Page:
What does the future hold for Bryan Murray?

The team's general manager has to address his own situation as well

Three years ago, Bryan Murray was on his way out of town. The team's Stanley Cup window had closed abruptly, weighed down by decisions from the GM that had not worked out. The 2010-11 season saw the team reap what they had sown:

  • Head coach Cory Clouston had lost the team, and would be fired. Neither of his predecessors, Craig Hartsburg and John Paddock, had even lasted a full season before getting fired.
  • Goaltending coach Eli Wilson had been fired, and Rick Wamsley was brought in, as he was familiar with the team's starting goalie...
  • Pascal Lecliare, brought in to stabilize the goaltending position, managed to play just 14 games, forcing the team to rely on a stable of Brian Elliott and five other players: Leclaire, Curtis McElhinney, Robin Lehner, Mike Brodeur, and ultimately, Craig Anderson.
  • Defenseman Sergei Gonchar, brought in to "make other teams block shots" only managed 27 points (7G, 20) in 67 games for the team--he had 50 (11G, 39A) in 62 for the Pittsburgh Penguins the year before. The Senators would rank 22nd in shots per game (with 29), a drop from 18th (29.7) the year before. In terms of shots allowed, they were 4th-best (28.5) in 2009, and dropped to 20th (31.2) in 2010.
  • The team had traded away draft picks and roster players for players such as Cory Stillman, Mike Commodore, Matt Cullen, and Andy Sutton only to let those players depart via free agency.
  • Alex Kovalev, brought in to help offset the loss of Dany Heatley, put together a second season if inconsistency, infuriating fans and media alike.
  • Just about every player missed time for some reason or another, with only winger Nick Foligno and defenseman Chris Phillips suiting up for all 82 games.

In short, everything that could go wrong had gone wrong. Things came to a head after the team lost 7-1 at home to the Montreal Canadiens, and owner Eugene Melnyk, in an interview with the Ottawa Sun, said:

"We're going to do what it takes to bring the Stanley Cup to Ottawa, whether it takes one, three or five years. It will happen. You have my commitment. Don't think for one second that we're not putting a plan in place that's methodical, calculated and with a lot of forethought to win a Stanley Cup. The reason I've been quiet is I've been working on a plan. That plan is now in motion."

The plan, as it turned out, was to shed salary, get some draft picks, and open some spots for younger players. The next month, the team would go on to trade Mike Fisher, Chris Kelly, Jarkko Ruutu, Kovalev, Chris Campoli, and most importantly, Brian Elliott. The Elliott trade, as fans well know, brought in Anderson, who played well enough in an 11-game audition to earn a 4-year, $12.75M deal. It was a confusing move to most fans, as the speculation was that Murray had been clearing the table for his successor. In fact, this was the second such signing that created consternation, as Murray had signed lifer Chris Phillips to a 3-year, $9.25M extension at the trade deadline--a move many disagreed with when the team was selling other assets.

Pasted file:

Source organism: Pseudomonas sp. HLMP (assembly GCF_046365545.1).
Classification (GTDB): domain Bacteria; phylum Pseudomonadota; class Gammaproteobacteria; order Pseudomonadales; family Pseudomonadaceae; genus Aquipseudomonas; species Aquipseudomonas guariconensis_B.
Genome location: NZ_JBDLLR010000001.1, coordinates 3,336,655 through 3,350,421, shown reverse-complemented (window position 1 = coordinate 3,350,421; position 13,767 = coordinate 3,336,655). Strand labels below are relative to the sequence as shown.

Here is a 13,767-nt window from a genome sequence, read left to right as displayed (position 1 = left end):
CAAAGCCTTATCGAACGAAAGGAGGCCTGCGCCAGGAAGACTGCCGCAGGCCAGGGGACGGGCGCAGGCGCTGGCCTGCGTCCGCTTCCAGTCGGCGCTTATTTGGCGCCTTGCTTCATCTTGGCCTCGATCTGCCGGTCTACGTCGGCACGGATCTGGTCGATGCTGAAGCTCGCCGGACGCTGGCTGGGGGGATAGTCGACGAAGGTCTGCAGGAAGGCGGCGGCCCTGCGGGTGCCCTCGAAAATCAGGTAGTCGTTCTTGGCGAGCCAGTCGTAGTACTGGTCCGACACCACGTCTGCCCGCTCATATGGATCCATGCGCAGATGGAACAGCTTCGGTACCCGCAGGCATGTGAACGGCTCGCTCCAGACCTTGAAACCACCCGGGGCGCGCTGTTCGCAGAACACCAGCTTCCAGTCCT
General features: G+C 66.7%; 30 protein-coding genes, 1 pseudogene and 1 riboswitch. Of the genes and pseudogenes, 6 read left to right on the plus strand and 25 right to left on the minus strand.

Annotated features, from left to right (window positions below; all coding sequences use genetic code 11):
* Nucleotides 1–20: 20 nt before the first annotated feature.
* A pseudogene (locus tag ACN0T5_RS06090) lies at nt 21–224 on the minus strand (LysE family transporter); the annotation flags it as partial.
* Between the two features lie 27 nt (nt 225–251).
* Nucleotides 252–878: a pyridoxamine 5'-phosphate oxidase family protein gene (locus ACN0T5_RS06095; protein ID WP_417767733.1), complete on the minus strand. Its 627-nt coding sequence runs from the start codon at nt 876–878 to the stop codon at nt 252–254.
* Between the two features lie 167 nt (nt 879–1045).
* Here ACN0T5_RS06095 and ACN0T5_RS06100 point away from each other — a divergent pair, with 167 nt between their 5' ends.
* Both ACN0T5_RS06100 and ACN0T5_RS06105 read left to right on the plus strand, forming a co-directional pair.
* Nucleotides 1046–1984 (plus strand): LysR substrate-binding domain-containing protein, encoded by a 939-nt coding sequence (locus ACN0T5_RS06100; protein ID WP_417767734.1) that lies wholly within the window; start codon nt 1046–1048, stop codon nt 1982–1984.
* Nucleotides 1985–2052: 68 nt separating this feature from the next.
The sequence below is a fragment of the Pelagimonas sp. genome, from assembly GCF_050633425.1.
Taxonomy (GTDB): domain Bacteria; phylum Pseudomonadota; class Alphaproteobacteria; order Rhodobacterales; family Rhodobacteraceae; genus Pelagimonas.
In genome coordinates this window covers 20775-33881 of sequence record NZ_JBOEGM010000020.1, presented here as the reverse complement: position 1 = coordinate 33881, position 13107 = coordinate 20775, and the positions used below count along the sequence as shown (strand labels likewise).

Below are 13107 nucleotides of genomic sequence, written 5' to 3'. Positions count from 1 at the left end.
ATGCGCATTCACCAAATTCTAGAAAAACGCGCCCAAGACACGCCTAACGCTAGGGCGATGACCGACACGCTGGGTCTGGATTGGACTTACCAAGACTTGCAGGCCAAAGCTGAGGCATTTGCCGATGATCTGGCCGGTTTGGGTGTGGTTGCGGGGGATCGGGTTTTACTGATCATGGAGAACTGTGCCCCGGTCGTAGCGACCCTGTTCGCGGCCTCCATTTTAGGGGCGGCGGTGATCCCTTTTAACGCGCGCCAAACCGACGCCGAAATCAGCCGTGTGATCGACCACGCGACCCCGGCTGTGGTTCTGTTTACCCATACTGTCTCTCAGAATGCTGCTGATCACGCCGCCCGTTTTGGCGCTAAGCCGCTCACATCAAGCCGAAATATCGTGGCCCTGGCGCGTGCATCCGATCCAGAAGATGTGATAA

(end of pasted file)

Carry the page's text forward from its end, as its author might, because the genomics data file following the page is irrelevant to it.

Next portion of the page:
Of course, Anderson played so well that the Senators moved out of lottery position to finish 5th (The New Jersey Devils would ultimately win the lottery, and bump the Senators to 6th overall in the first round.) And while Melnyk had not given any hint to the future beyond guaranteeing Murray, Clouston, and staff would get to play out their contracts, a statement usually viewed one step below "vote of confidence" on the kiss-of-death scale.

Instead, while Clouston was fired, Murray was signed to a three-year extension--an extension that expires this year. It's debatable how much the mistakes Murray had made up to this season were the results of bad decisions versus bad luck, but there's not much arguing that as the general manager, he was viewed as the architect for the direction of the team.

And the direction wasn't good.

So, why did Murray get his contract extended? At the time, I wrote:

Watching Murray seemingly solidify the goaltender position by essentially a one-sided trade, and load up with draft picks for departing assets seemed to give Melnyk the confidence to believe he was the correct GM to turn the Senators into a Cup contender again.

In fact, Murray had not merely loaded up on draft picks, but he had managed to get a better-than-expected return for nearly every player:

  • Mike Fisher, viewed by some as a third-line center and a second-line center by others, netted the 21st overall pick, used on Stefan Noesen.
  • Chris Kelly, viewed by most as a third-line role player with hands of stone, netted a 2nd round pick. (Kelly would go on to win a Stanley Cup, and will be trying for his second in a few days.)
  • Alex Kovalev got the team a 7th round pick. (Ryan Dzingel)